Wyde and Associates, LLC, and Dan L. Wyde v. James E. Francesconi and Tatianna Francesconi Appeal from 469th Judicial District Court of Collin County (memorandum opinion)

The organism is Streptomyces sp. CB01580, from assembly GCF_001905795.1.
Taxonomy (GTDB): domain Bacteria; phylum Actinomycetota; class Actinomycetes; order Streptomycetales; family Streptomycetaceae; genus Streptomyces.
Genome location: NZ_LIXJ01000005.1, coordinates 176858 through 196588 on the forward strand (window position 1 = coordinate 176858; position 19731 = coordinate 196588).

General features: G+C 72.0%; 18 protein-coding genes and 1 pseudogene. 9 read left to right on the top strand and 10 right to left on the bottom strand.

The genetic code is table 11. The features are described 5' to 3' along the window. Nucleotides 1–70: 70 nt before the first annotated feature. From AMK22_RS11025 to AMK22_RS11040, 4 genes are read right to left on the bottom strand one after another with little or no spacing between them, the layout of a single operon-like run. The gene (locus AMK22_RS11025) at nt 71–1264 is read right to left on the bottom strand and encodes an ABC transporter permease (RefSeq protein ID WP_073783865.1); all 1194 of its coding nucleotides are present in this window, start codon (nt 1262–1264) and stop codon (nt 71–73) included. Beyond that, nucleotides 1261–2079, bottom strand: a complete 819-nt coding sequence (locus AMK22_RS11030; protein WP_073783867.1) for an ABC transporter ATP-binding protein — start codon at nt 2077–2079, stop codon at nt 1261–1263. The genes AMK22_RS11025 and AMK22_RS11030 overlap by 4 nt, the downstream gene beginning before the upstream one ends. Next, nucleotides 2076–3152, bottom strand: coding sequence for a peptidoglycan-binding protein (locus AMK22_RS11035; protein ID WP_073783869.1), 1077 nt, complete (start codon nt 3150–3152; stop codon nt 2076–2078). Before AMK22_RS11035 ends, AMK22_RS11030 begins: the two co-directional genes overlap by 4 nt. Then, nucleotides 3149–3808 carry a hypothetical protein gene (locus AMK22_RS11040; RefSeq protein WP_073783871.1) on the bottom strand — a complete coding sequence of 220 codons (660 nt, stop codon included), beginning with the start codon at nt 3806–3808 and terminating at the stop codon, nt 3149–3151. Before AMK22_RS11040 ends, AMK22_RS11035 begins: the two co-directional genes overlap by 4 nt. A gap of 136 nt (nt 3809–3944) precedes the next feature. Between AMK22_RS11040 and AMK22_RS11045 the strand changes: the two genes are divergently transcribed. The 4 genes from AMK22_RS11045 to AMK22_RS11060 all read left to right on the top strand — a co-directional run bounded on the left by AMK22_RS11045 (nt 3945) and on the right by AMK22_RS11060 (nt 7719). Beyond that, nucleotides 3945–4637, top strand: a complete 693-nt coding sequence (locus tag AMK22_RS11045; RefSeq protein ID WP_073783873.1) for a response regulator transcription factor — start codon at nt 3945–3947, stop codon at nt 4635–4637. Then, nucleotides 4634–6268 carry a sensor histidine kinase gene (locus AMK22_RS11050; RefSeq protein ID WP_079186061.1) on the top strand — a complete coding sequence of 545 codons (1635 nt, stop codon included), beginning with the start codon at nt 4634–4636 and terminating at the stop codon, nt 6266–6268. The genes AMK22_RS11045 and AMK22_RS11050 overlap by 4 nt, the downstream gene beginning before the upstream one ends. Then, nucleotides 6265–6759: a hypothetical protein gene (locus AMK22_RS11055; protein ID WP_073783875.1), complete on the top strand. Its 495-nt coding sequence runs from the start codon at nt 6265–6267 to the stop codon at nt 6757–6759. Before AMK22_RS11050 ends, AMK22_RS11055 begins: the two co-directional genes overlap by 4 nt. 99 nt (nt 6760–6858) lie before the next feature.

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AFFIRM; and Opinion Filed November 30, 2018. In The Court of Appeals Fifth District of Texas at Dallas No. 05-17-00587-CV WYDE AND ASSOCIATES, LLC, AND DAN L. WYDE, Appellants V. JAMES E. FRANCESCONI AND TATIANNA FRANCESCONI, Appellees On Appeal from the 469th Judicial District Court Collin County, Texas Trial Court Cause No. 469-50787-2014 MEMORANDUM OPINION Before Justices Lang-Miers, Fillmore, and Myers Opinion by Justice Lang-Miers After a hearing, the trial court granted appellee James E. Francesconi’s plea to the jurisdiction, denied appellant Dan L. Wyde’s motion for enforcement of a final decree of divorce, and assessed sanctions against Wyde. Wyde and Associates, LLC and Dan L. Wyde (together, “Wyde”) appeal, arguing in three issues that the trial court abused its discretion in making these rulings. We conclude the trial court did not abuse its discretion. Accordingly, we affirm. BACKGROUND Wyde represented appellee Tatianna Francesconi (“Wife”) in her divorce from appellee James E. Francesconi (“Husband”). The case proceeded to a non-jury trial on the merits before the 199th Judicial District Court of Collin County. On July 30, 2015, the trial court made oral rulings on the record, including the following: On the attorney’s fees, I have [Wife]’s right at $40,000 and [Husband] right at $57,000. And before you guys got to me, you were in the 429th. Was there any type of interim support ordered as it related to attorney’s fees? I’m sorry. Interim attorney’s fees ordered? MR. WYDE: No, Your Honor. .... On the attorney’s fees, . . . [Wife] will be responsible for half of her fees, and [Husband] will be responsible for the other half, noting that [Husband] will have to —Mr. Wyde will have to work out payments so that [Husband] can still make sure he’s meeting his obligations to the children first and foremost . . . . So, to pay it out. The trial court rendered a decree of divorce on November 10, 2015. The decree provided that Husband “shall pay 50% of [Wife’s] attorney’s fees,” and awarded Wyde a judgment against Husband, but left blank the amount of the judgment: Attorney’s Fees IT IS FURTHER ORDERED AND DECREED that Husband James Francesconi shall pay 50% of wife Tatianna’s attorney’s fees. The Court finds that Tatianna has incurred reasonable and necessary attorney’s fees in the amount of ________________, and that 50% of this amount is _______________________. The court finds that the balance of at least 50% of the total fees remains unpaid by wife Tatianna Francesconi. Therefore, wife’s attorney Dan Wyde & Associates, L.L.C. is awarded a judgment against husband James Francesconi in the amount of _________________, and James Francesconi is ordered to pay that amount directly to Dan Wyde and Associates, L.L.C., 10100 N. Central Expressway, Suite 590, Dallas TX 75231 (214) 521-9100, in installments of __________________ per month, due on the 1st of each month, until paid in full. The decree also provided, “all relief requested in this case and not expressly granted is denied. This is a final judgment, for which let execution and all writs and processes necessary to enforce this judgment issue. This judgment finally disposes of all claims and all parties and is appealable.” The November 10, 2015 judgment was not appealed by Husband, Wife, or Wyde within the time periods set forth under the applicable rules. See TEX. R. APP. P. 26 (time to perfect appeal). On January 18, 2016, Husband and Wife signed a written agreement “to resolve all pending matters” between them (“Rule 11 agreement”). Husband and Wife agreed to “waive any rights to file and agree not to file any motion for New Trial, Notice of Appeal and any form of any Bill of –2– Review in this case.” Regarding Wyde’s fees, Husband and Wife agreed that Husband “is responsible for half of the debt owed to attorney Dan Wyde totaling $40,000. This will be paid in bi-monthly payments of $200 each totaling $400 per month.” Husband and Wife also agreed that Wife “shall be responsible for the remaining balance of attorney fees that are presently due and owing to Wyde & Associates in relation to this matter.” On January 26, 2016, Wyde filed a petition for mandamus requesting that, among other relief, this Court order the trial court to vacate the divorce decree and conduct a hearing on the amount of attorney’s fees to be awarded him. We denied Wyde’s petition on February 9, 2016, concluding that Wyde “has not demonstrated that he is entitled to relief.” In re Dan L. Wyde, No. 05-16-00083-CV, 2016 WL 519633, at *1 (Tex. App.—Dallas Feb. 9, 2016, orig. proceeding) (mem. op). On April 25, 2016, Wyde filed a notice of appeal of the November 10, 2015 decree. Husband and Wife moved to dismiss the appeal for want of jurisdiction, arguing that Wyde’s notice of appeal was untimely. On May 25, 2016, this Court dismissed Wyde’s appeal for lack of jurisdiction, explaining: Here, the trial court signed the final divorce decree November 10, 2015. Assuming no post-judgment orders were filed, the notice of appeal was due December 10, 2015. Even if a timely post-judgment order had been filed and extended the appellate timetable, the time for filing the notice of appeal would have been extended to February 8, 2016. Wyde, however, filed his notice of appeal April 25, 2016. Because he filed his notice of appeal outside the time provided by the rules of appellate procedure, we conclude we lack jurisdiction over this appeal. See TEX. R. APP. P. 25.1(b). Wyde v. Francesconi, No. 05-16-00499-CV, 2016 WL 3007090, at *1 (Tex. App.—Dallas May 25, 2016, no pet.) (mem. op.).1 1 Wyde also sued Wife alleging that she breached a contract to pay him attorney’s fees for representing her in the divorce. An appeal of that case is also pending in this Court, styled Dan Wyde & Associates, LLC, and Dan L. Wyde, Individually, Appellants v. Tatianna Francesconi, Appellee, No. 05-17-01333-CV. –3– On March 15, 2017, Wyde filed a motion to enforce the provisions of the divorce decree regarding his fees. He filed the motion in the 469th District Court because the case was transferred there by administrative order effective September 1, 2015, although trial proceeded in, and judgment was rendered by, the 199th Judicial District Court where the Francesconis’ divorce was originally filed. Wyde obtained a court order requiring Husband to appear at a hearing on the motion to enforce. Husband and Wife each filed an answer to Wyde’s motion to enforce. Husband’s answer included a plea to the jurisdiction asserting that Wyde lacked standing to enforce the decree. Husband also pleaded that Wyde’s claim was barred by res judicata, and that the trial court lacked plenary power to review, interpret, or change its judgment. Husband’s answer also contained a general denial, affirmative defenses, and special exceptions. Husband also sought sanctions and attorney’s fees, alleging that Wyde’s motion was “frivolous, groundless, lacks an appropriate legal basis, and is filed for the purpose of harassment” in violation of civil practice and remedies code sections 9.011 and 10.001 and rule of civil procedure 13. See TEX. CIV. PRAC. & REM. CODE ANN. §§ 9.011, 10.001; TEX. R. CIV. P. 13. The trial court held a hearing on April 26, 2017, the day after Husband filed and served his answer, plea to the jurisdiction, and motion for sanctions. Wyde did not seek a continuance of the hearing. Husband appeared at the hearing in compliance with the court order obtained by Wyde. The court heard arguments on Husband’s plea to the jurisdiction, granted the plea, and proceeded to hear testimony and argument on Husband’s request for sanctions. Husband’s and Wife’s counsel both testified to the attorney’s fees incurred for their representation relating to Wyde’s motion to enforce. Husband, a neurologist and neurohospitalist, testified that he appeared in compliance with the court’s order, was required to make arrangements for other physicians to cover his rounds at three different hospitals, and lost $2,700 in wages for doing so. –4– Wyde then testified, making an offer of proof “showing the good faith nature of every lawful attempt that this firm has made to collect the more than eighty thousand dollars that we have lawfully billed and that Judge Tucker recognized that we were entitled to the fifty percent of in her oral rendition.” The court responded, “I understand and I’ve already heard this issue.” Wyde’s exchange with the court continued: MR. WYDE: No, I don’t believe the record’s clear right now and I’m asking for an opportunity to clarify this record because it’s going to be appealed, and if you deny me the opportunity to make a full record—.” THE COURT: I’m not denying you the opportunity. MR. WYDE: Then let me finish my narrative. THE COURT: Okay. Do not tell me to let you finish. MR. WYDE: I— THE COURT: Hold on. Do not interrupt me. MR. WYDE: —asked you to let me finish. THE COURT: Do not interrupt me. At this point you are becoming disruptive. MR. WYDE: I disagree. .... MR. WYDE: And I object to you not allowing me to develop the record— THE COURT: Thank you. MR. WYDE:—on issues that are relevant. THE COURT: I have not disallowed you. I have given you the opportunity to make an offer of proof and I am allowing you to make a record at this point. What I’m asking is that you not interrupt me. MR. WYDE: I was testifying in the narrative when they objected after you said I could already testify in the narrative. THE COURT: I understand, but again, many of these issues have already been litigated. This case— MR. WYDE: I disagree with the Court. –5– THE COURT: —has already been up on appeal twice. If you would, please proceed— MR. WYDE: Yes. THE COURT: —with your testimony. Go ahead. Wyde then continued with his offer of proof, testifying that “[w]e were precluded and denied due process to get back into court for the next two and a half months,” attributing the problem to “court logistics,” the transfer of the case from the 199th Judicial District Court to the new 469th Judicial District Court, and opposing counsel’s unavailability. Wyde also testified that there was “no evidence that Judge Tucker actually reviewed the judgment,” stating that “[f]or all we know, it could have been stamped by the court coordinator who obviously has access to a judge’s stamp.” Wyde also testified to problems scheduling a hearing on a pending motion he had filed on Wife’s behalf requesting sanctions against Husband for violations of the Stored Electronic Communications Act, culminating in the Rule 11 agreement that “was basically proffered and orchestrated by” Husband’s counsel, who used “sleazy lawyer tactics” to have Husband “conspire around me . . . to avoid a hearing that was scheduled twelve hours later for sanctions.” He concluded: Now, you think I should be paying them for this? Is that what the Court’s going to rule? Okay. Because every time I’ve come to Court, all I’ve heard from the opposing counsel is you can’t do this. You can’t do that. And yet we wouldn’t have even been here had her partner not proffered a—what is clearly a material misrepresentation to this court— THE COURT: All right. Your time has expired at this point. I’m going to go ahead and ask— Hold on. Hold on. You still need to be passed. And questions of this witness, Ms. O’Neil or Mr. Rowe? MR. ROWE: I have no questions, Your Honor. MS. O’NEIL: No questions, Your Honor. –6– THE COURT: All right. You may step down. Thank you, Mr. Wyde. MR. WYDE: Smartest thing you’ve said all day.2 The trial court found that Wyde’s motion to enforce was filed in bad faith, explaining “I believe this matter has been litigated several times before and make the finding [of bad faith] based on that.” But the court took the question whether the motion was filed for purposes of harassment under advisement, permitting the parties to file further briefing if they chose to do so. On May 1, 2017, Wyde filed a brief in response to Husband’s motion for sanctions and attorney’s fees. He complained of a lack of due process and argued that his motion to enforce was filed in good faith. On May 24, 2017, the trial court signed an order granting Husband’s plea to the jurisdiction and denying Wyde’s motion for enforcement. The trial court found that Wyde’s motion for enforcement was groundless and brought in bad faith and for the purposes of harassment under rule 13, Texas Rules of Civil Procedure. The court found that Wyde had notice of the April 26, 2017 hearing and proceeded without requesting a continuance. The court also found that Wyde caused Husband “to appear in court frivolously, in bad faith, and for the purposes of harassment under Rule 13 of the TEXAS RULES OF CIVIL PROCEDURE, causing [Husband] to miss work and lose income.” The trial court awarded Husband a judgment in the amount of $1,350.00 against Wyde, and awarded Husband’s attorneys, the firm of O’Neil Wysocki, P.C., judgment in the amount of $7,000.00. The trial court also awarded Pete Rowe, Wife’s subsequent counsel, judgment against Wyde in the amount of $500.00. This appeal followed. 2 When asked to explain, Wyde said, “I said to myself that that’s the smartest thing that the two attorneys have said all day.” The trial court requested that he “refrain from the sidebar,” which Wyde promised to do. –7– STANDARDS OF REVIEW We review a trial court’s ruling on a post-divorce motion for enforcement or clarification of a divorce decree for abuse of discretion. DeGroot v. DeGroot, 369 S.W.3d 918, 921 (Tex. App.—Dallas 2012, no pet.). We also review a trial court’s sanction order for abuse of discretion. Bradt v. Sebek, 14 S.W.3d 756, 760–61 (Tex. App.—Houston [1st Dist.] 2000, pet. denied). A trial court abuses its discretion in imposing sanctions only if it based its order on an erroneous view of the law or a clearly erroneous assessment of the evidence. Elkins v. Stotts-Brown, 103 S.W.3d 664, 667 (Tex. App.—Dallas 2003, no pet.). DISCUSSION In three issues, Wyde complains (1) the trial court abused its discretion by denying his motion for enforcement of the divorce decree; (2) Husband and Wife failed to meet their burdens of proof to establish that Wyde’s claims were filed without reasonable inquiry and not in good faith; and (3) the trial court abused its discretion by failing to conduct an evidentiary hearing if it found that the decree was not sufficiently clear. 1. Motion for enforcement under family code Chapter 9 Wyde filed this proceeding as a suit to enforce a final decree of divorce under family code Chapter 9. See TEX. FAM. CODE ANN. Chapter 9 (Post-Decree Proceedings), subch. A (suit to enforce decree). Family code section 9.001(a) provides that a party affected by the property division in a divorce decree, “including a division of property and any contractual provisions under the terms of an agreement incident to divorce . . . that was approved by the court, may request enforcement of that decree by filing a suit to enforce . . . in the court that rendered the decree.” TEX. FAM. CODE ANN. § 9.001(a). Wyde argues the trial court should have granted his motion to enforce under section 9.001. –8– Wyde relies on the trial court’s rulings after the bench trial of Husband’s and Wife’s divorce, citing (1) the trial court’s oral ruling that Husband “will be responsible for” half of Wife’s attorney’s fees, (2) the trial court’s statement that “[o]n the attorney’s fees, I have [Wife’s] right at $40,000,” and (3) the decree’s provision that Husband “shall pay 50% of [Wife’s] attorney’s fees.” Wyde also argues that the trial court had jurisdiction over his suit under section 9.001; that Husband waived his objections to an award of attorney’s fees to Wyde; and that the blank space in the judgment was not equivalent to an award of zero attorney’s fees. Husband responds that Wyde lacked standing to request enforcement of the divorce decree under family code Chapter 9. Husband relies on section 9.001(a) and on the supreme court’s opinion in Brown v. Fullenweider, 52 S.W.3d 169, 170–71 (Tex. 2001) (per curiam). In Brown, the court concluded that an attorney’s claim against his client for fees was not an issue related to the division of a marital estate. Id. The court explained that the “obvious purpose” of family code Chapter 9 “was to provide an expeditious procedure for enforcing and clarifying property divisions in divorce decrees.” Id. None of the provisions of Chapter 9 “contemplates that such proceedings would involve any issues other than those related to the division of a marital estate.” Id. at 171. The court concluded, “[a]n attorney’s claim against his client for fees is not such an issue,” reasoning that “[i]t is wholly implausible that the Legislature intended to deny an attorney and client the right to trial by jury in a dispute over fees related to a divorce proceeding.” Id. at 171. Consequently, section 9.001 did not apply to the attorney’s claim. Id. Here, as in Brown, Wyde’s claim for attorney’s fees is not related to the division of Husband’s and Wife’s marital estate. See id. And as in Brown, Wyde’s motion “was filed long after the trial court’s plenary jurisdiction over” the divorce case had terminated. Id. at 171. Consequently, under Brown, Wyde’s motion to enforce the divorce decree was “outside the trial court’s jurisdiction.” Id. at 170. We conclude that Wyde lacked standing to file a suit under Chapter –9– 9, and the trial court did not err by granting Husband’s plea to the jurisdiction. See id. We decide Wyde’s first issue against him.3 In his third issue Wyde argues in the alternative that trial court abused its discretion by failing to conduct an evidentiary hearing to clarify the final divorce decree. He relies on family code sections 9.006 through 9.014 to support his argument, contending that under those sections, the trial court had the power to render a clarifying order to conform the decree to its oral rendition or to enforce the terms of the Rule 11 agreement. For the reasons we have discussed, Wyde lacked standing to file suit under Chapter 9 of the family code, and consequently, lacked standing to obtain relief under family code sections 9.001 through 9.014. See Brown, 52 S.W.3d at 170–71. We decide Wyde’s third issue against him. 2. Sanctions The trial court imposed sanctions under rule of civil procedure 13. Rule 13 provides that an attorney’s signature “constitute[s] a certificate by them that they have read the pleading, motion, or other paper; that to the best of their knowledge, information, and belief formed after reasonable inquiry the instrument is not groundless and brought in bad faith or groundless and brought for the purpose of harassment.” TEX. R. CIV. P. 13. A pleading is groundless if it has “no basis in law or fact and not warranted by good-faith argument for the extension, modification, or reversal of existing law.” Id. Rule 13 further provides that if a pleading is signed in violation of the rule, the court after notice and hearing shall impose “an appropriate sanction” available under rule 215.2(b) upon the person who signed the pleading. Id. We presume that pleadings are filed in good faith. Id. The party seeking sanctions bears the burden to overcome this presumption. Low v. Henry, 221 S.W.3d 609, 614 (Tex. 2007). But 3 Because we conclude that Wyde lacked standing under Chapter 9, we need not address Husband’s alternative argument that “there is nothing to enforce” because the trial court left blank spaces in the decree. See TEX. R. APP. P. 47.1 (court of appeals must hand down written opinion that is “as brief as practicable but that addresses every issue raised and necessary to final disposition of appeal”). –10– direct evidence of a sanctioned person’s subjective intent is not required to rebut the presumption. Owen v. Jim Allee Imports, Inc., 380 S.W.3d 276, 289–90 (Tex. App.—Dallas 2012, no pet.). Intent may be shown by circumstantial evidence as well. Id. When determining whether rule 13 sanctions are proper, the trial court must examine the circumstances existing when the litigant filed the pleading. In re Lewis, No. 05-08-01541-CV, 2010 WL 177817, at *3 (Tex. App.—Dallas Jan. 20, 2010, no pet.) (mem. op.). In addition, the trial court is entitled to consider the entire history of the case before it. Id. Wyde contends that the “primary purpose” for his Chapter 9 motion to enforce “was to be afforded an opportunity to correct an erroneously signed Final Decree of Divorce by the 199th District Court.” He argues that his motion “was based on an express oral rendition of a ruling by Judge Tucker and a Rule 11 Agreement entered into by [Husband and Wife], therefore, [Wyde] showed good faith and a legal basis to bring [his] motion.” But the record also reflects that (1) Wyde did not timely seek available relief, such as a motion for new trial or a timely appeal of the trial court’s judgment; (2) the trial court denied Wyde’s previous motions to recover the same fees; and (3) Wyde unsuccessfully sought mandamus arising from the same alleged errors. And the trial court heard Wyde’s testimony and argument, afforded Wyde the opportunity to file a brief on the subject, and ruled only after Wyde’s brief had been on file for over three weeks. Under an abuse of discretion standard, the trial court judges the credibility of witnesses and may resolve conflicting testimony. Owen, 380 S.W.3d at 290. Based on the record before us, we conclude that the trial court did not base its order on an erroneous view of the law or a clearly erroneous assessment of the evidence. See Elkins, 103 S.W.3d at 667. Consequently, the trial court did not abuse its discretion in concluding Wyde filed the motion in bad faith and for the purposes of harassment. See Owen, 380 S.W.3d at 290. We decide Wyde’s second issue against him. –11– 3. Request for appellate sanctions In his appellate brief under his “Issue 6,” Husband argues that Wyde’s appeal “is frivolous and should be sanctioned,” relying on rule of appellate procedure 45. Rule 45 provides: If the court of appeals determines that an appeal is frivolous, it may—on motion of any party or on its own initiative, after notice and a reasonable opportunity for response—award each prevailing party just damages. In determining whether to award damages, the court must not consider any matter that does not appear in the record, briefs, or other papers filed in the court of appeals. TEX. R. APP. P. 45. Husband requested the Court “to consider the lack of merit to the underlying case as well as this appeal and grant just damages.” Wyde responded in his reply brief that his appeal was not frivolous because “Appellants have a good faith basis for bringing the appeal as evidenced in the original brief and this reply brief.” After submission of this case by oral argument, Husband filed a “post-submission supplemental brief” attaching the affidavit of his attorney testifying to the fees charged Husband for this appeal. Wyde has filed a response. After a review of the record, briefing, and other papers filed in this Court, we deny Husband’s request for damages under rule 45. See TEX. R. APP. P. 45; Woods v. Kenner, 501 S.W.3d 185, 199 (Tex. App.—Houston [1st Dist.] 2016, no pet.). “An appeal is frivolous when the record, viewed from the perspective of the advocate, does not provide reasonable grounds for the advocate to believe that the case could be reversed.” Owen, 380 S.W.3d at 290. “The decision to grant appellate sanctions is a matter of discretion that an appellate court exercises with prudence and caution and only after careful deliberation.” Id. Rule 45 “does not require the Court to award just damages in every case in which an appeal is frivolous,” see Woods, 501 S.W.3d at 198, and we decline to do so here. –12– CONCLUSION We affirm the trial court’s grant of Husband’s plea to the jurisdiction and its award of sanctions against Wyde in its May 24, 2017 Order. /Elizabeth Lang-Miers/ ELIZABETH LANG-MIERS JUSTICE 170587F.P05 –13– Court of Appeals Fifth District of Texas at Dallas JUDGMENT WYDE AND ASSOCIATES, LLC, AND DAN L. WYDE, Appellants No. 05-17-00587-CV On Appeal from the 469th Judicial District Court, Collin County, Texas Trial Court Cause No. 469-50787-2014. Opinion delivered by Justice Lang-Miers; Justices Fillmore and Myers, participating. V. JAMES E. FRANCESCONI AND TATIANNA FRANCESCONI, Appellees In accordance with this Court’s opinion of this date, the judgment of the trial court is AFFIRMED. It is ORDERED that appellees James E. Francesconi and Tatianna Francesconi recover their costs of this appeal and the full amount of the trial court’s judgment from appellants Wyde and Associates, LLC, and Dan L. Wyde and from Act Quick Bail Bonds as surety on appellants’ appeal bond. Judgment entered this 30th day of November, 2018. –14–